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Cleveland-born David Wilcox is a father, a husband, a citizen and a songwriter. First inspired to play guitar after hearing a fellow college student playing in a stairwell, Wilcox is now 20 records into a career marked by personal revelation and wildly loyal fans. His lyrical insight is matched by a smooth baritone voice, virtuosic guitar chops, and creative open tunings, giving him a range and tenderness rare in folk music.
Wilcox released an independent album in 1987, was a winner of the prestigious Kerrville Folk Festival New Folk award in 1988, and by 1989 he had signed with A&M Records. His first release on the label, How Did You Find Me Here, sold over 100,000 copies the first year largely by word of mouth. His latest record The View From the Edge (2018) is a collection of powerful new songs, many of which he has been performing at live shows for the past several years. It’s an album that reflects four years of thinking, writing, crafting, playing and life.
Considered a ‘songwriter’s songwriter’, his songs have been covered by artists such as k.d. lang and many others. In addition to his writing prowess, his skills as a performer and storyteller are unmatched. He holds audiences rapt with nothing more than a single guitar, thoroughly written songs, a fearless ability to mine the depths of human emotions of joy, sorrow and everything in between, and all tempered by a quick and wry wit. In live performance, David loves making up a spontaneous song for an audience member in need. Anyone who has seen Wilcox perform more than once or twice has seen him concoct one of his “Musical Medicine” songs on the spot, full of lyrical artistry and musical inventiveness, like some kind of uncanny parlor trick.
David Wilcox finds inspiration wherever he looks. The songs in turn provide inspiration to longtime listeners as well as those finding him for the first time. It’s in the song and the craftsmanship; it’s medicine for the soul; it’s story; it’s a restless spirituality.
Whatever it is, it serves many purposes, even for the songwriter himself. “All these songs are the blazes on the trail, the stuff I need to hear in order to remember on a daily basis,” he says, acknowledging his own path. “It would have been easier if I could have heard these songs 20 years ago, but that isn’t how it works. I had to live it to be able to sing it.”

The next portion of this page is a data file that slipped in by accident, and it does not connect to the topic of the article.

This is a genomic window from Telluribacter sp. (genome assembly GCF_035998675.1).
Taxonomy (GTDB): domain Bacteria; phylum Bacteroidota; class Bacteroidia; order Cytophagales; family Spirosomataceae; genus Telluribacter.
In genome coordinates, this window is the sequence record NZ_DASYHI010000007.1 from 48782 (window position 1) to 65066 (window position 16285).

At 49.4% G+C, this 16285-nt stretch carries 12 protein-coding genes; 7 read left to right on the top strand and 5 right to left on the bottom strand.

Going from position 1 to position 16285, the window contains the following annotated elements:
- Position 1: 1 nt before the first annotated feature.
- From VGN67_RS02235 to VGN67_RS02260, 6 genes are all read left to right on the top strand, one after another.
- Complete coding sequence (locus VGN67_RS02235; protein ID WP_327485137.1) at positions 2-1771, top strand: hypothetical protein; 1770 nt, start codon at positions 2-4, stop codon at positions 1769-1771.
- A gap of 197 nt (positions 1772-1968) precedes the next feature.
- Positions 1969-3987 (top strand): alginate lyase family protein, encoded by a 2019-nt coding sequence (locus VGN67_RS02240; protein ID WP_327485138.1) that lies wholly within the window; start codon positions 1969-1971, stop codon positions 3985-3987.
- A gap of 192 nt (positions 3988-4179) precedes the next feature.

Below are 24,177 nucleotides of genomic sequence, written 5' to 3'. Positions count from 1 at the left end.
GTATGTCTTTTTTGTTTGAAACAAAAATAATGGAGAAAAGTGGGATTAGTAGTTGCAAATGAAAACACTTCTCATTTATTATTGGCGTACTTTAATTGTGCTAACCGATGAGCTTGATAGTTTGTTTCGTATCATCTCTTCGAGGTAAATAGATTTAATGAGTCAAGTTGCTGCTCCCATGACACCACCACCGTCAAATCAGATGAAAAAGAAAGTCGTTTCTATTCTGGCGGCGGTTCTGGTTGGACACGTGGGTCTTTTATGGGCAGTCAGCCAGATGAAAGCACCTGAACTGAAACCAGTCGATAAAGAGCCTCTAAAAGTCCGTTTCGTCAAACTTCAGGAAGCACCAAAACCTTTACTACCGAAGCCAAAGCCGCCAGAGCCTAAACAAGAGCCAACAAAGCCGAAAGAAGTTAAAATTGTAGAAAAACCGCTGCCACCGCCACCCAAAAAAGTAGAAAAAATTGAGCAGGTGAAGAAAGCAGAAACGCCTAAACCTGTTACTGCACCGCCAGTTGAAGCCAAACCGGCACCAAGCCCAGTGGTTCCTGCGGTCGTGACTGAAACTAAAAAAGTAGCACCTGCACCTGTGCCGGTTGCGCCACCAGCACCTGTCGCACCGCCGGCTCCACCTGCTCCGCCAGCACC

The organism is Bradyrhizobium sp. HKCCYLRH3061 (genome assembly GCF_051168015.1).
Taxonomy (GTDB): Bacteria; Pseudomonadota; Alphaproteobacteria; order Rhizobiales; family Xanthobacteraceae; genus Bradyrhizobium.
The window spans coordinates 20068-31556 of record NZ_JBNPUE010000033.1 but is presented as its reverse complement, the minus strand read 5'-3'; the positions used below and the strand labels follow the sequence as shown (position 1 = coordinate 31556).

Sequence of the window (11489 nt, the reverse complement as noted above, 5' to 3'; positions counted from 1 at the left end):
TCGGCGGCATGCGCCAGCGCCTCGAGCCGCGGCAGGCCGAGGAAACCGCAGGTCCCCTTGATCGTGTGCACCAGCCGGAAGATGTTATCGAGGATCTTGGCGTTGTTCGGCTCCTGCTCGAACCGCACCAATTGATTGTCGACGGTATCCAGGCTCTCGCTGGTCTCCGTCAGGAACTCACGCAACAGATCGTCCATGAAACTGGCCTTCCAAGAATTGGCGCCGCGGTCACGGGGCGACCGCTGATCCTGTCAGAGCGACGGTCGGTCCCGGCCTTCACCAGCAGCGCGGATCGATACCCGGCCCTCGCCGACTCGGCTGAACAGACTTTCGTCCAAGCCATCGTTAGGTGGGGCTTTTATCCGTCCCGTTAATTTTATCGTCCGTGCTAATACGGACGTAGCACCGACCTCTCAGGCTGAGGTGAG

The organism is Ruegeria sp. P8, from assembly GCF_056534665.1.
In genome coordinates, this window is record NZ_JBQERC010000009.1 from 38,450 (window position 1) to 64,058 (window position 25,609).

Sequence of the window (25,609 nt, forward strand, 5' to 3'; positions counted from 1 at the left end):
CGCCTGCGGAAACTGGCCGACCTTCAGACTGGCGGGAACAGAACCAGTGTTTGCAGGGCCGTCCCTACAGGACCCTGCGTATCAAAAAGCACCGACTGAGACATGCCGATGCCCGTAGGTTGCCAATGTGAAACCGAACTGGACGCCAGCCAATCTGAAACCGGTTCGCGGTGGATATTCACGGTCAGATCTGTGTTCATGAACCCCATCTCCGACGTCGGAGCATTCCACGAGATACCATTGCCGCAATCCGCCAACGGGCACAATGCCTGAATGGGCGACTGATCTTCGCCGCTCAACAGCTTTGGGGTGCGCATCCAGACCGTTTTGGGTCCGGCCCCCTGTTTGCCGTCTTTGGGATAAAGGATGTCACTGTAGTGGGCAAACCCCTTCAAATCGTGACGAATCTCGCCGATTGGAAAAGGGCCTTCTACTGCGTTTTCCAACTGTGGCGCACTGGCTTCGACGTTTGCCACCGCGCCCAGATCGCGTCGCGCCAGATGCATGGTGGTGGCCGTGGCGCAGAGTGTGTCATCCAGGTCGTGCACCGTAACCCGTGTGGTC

Press for David Wilcox:
“For any singer-songwriter to be able to muster passion, hope and grace after 15 years in the unsung folk genre is an accomplishment, and as such, David Wilcox is infinitely accomplished.”
— Paste Magazine
“A charismatic performance by a star still waiting to be discovered by a much larger audience”
— The New York Times
“Fueled by brilliantly articulate guitar, an honestly pretty baritone, and deft lyrics, he combines the best of both pop and modern folk aesthetics.”
— Boston Globe
“Factor in a strong acoustic guitar technique that eschews simplistic strumming in favor of expressive finger-picking, and a pleasant voice that sounds like a more insistent, fuller bodied James Taylor, and you have a solid solo- acoustic performer who will make his way even if he doesn’t serve ear candy.”
— Los Angeles Times
“The concert was an incredibly cleansing experience. Songs with passionate, beautiful lyrics sung in a soulful voice, backed by crisp acoustic guitar arrangements that took me on an emotional roller-coaster ride (I know, kind of sounds like a wine steward describing a fine Burgundy, right?)”
— Kevin Nealon in Spin Magazine
— San Francisco Bay Guardian
“For David Wilcox, music is a personal compass for finding his way home. Lining it up with something deep inside, his words become image-filled poetry that dance to an internal rhythm. Challenging situations, elusive ideas, and long-suppressed feelings are directed into inspiring metaphors of hope. Coupled with a seamless melody, it is all delivered in the language of his heart.”
— Performing Songwriter
“David Wilcox’s ongoing musical journey [is]… compelling and richly deserving of a listen.”
— Rolling Stone
“But Wilcox has that specific inner light – he can carry any issue of significance to him straight into a listeners heart… And when he does it, to borrow one of his song titles, he makes it look easy.”
— LA Weekly